Cutting the Cord

I now saw that talking to my parents was pointless. So instead, I typed them an email. I need to talk with you about things that happened in the past. I have a lot of memories I’m just trying to make sense of. I know no one’s perfect, and we all have made mistakes. ButContinue reading “Cutting the Cord”

The End of Family

The last time I saw my father was in Austin, Texas. I was 25. My brother and I flew down to see our parents with high hopes for their happiness. They said they loved the city, that they loved the pace of it, that they were happier there than in their Seattle suburb. My brotherContinue reading “The End of Family”

The Beginning of the End

A few months before my graduation, I came home after classes one day to find my parents in the living room. The lights had been shut off and the blinds drawn. The ivory sofa loomed gray in the dim light, and my father sat in the center of it like a king upon a dais,Continue reading “The Beginning of the End”

My Other Grandfather

My father’s father was made of different stuff. I never knew him as Grandpa because he died the year I was born. There is only one picture of us together, and in it, he sits stiff and unsmiling, his wire-rim glasses glinting at the camera. He has my father’s long solemn face and the sameContinue reading “My Other Grandfather”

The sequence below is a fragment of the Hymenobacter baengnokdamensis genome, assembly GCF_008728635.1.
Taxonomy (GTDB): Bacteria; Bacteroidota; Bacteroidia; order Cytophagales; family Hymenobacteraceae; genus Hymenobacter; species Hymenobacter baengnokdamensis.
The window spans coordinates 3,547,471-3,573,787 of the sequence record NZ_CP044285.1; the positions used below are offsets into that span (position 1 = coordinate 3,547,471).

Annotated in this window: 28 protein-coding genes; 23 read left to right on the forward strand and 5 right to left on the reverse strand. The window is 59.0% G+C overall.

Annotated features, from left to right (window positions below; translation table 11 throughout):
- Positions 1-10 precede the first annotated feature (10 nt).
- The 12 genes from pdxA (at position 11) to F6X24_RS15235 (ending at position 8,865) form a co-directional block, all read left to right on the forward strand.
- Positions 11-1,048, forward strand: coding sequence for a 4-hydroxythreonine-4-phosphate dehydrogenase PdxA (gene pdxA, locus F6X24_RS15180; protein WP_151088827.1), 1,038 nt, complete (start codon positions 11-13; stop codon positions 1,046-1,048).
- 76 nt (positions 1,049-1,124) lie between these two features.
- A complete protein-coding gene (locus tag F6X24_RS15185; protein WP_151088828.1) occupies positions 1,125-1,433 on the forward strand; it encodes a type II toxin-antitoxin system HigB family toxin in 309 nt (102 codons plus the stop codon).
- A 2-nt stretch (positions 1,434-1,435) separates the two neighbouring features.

On Seeing My Father’s Face for the First Time in Nine Years

I can’t say for sure exactly why, but two days ago, I sat down at my computer, opened Google, and typed in my parents’ names. I was overcome with longing to find out what had ever happened to them. We haven’t spoken in nine years. I hadn’t felt the least bit curious before in allContinue reading “On Seeing My Father’s Face for the First Time in Nine Years”

Why I Love Grad School, or Please Talk Career Options with Your Daughters

When I was 22, my undergraduate professors started to ask where I’d be going next. Everyone assumed it would be grad school. My art history professor, a supportive, wry-humored expert in Mexican art named Deborah Caplow, especially believed I would make a career for myself in art criticism and teaching. My future, cast in theirContinue reading “Why I Love Grad School, or Please Talk Career Options with Your Daughters”

Rage Against the Dying of the Light

I inherited my mother’s rage. And she had a lot to be angry about. Growing up in small-town Kennewick in the 1950s and 1960s, she was told she couldn’t do what the boys did. Couldn’t race bikes out in the street. Couldn’t beat them at math. So she did. But, as a consequence, she couldn’tContinue reading “Rage Against the Dying of the Light”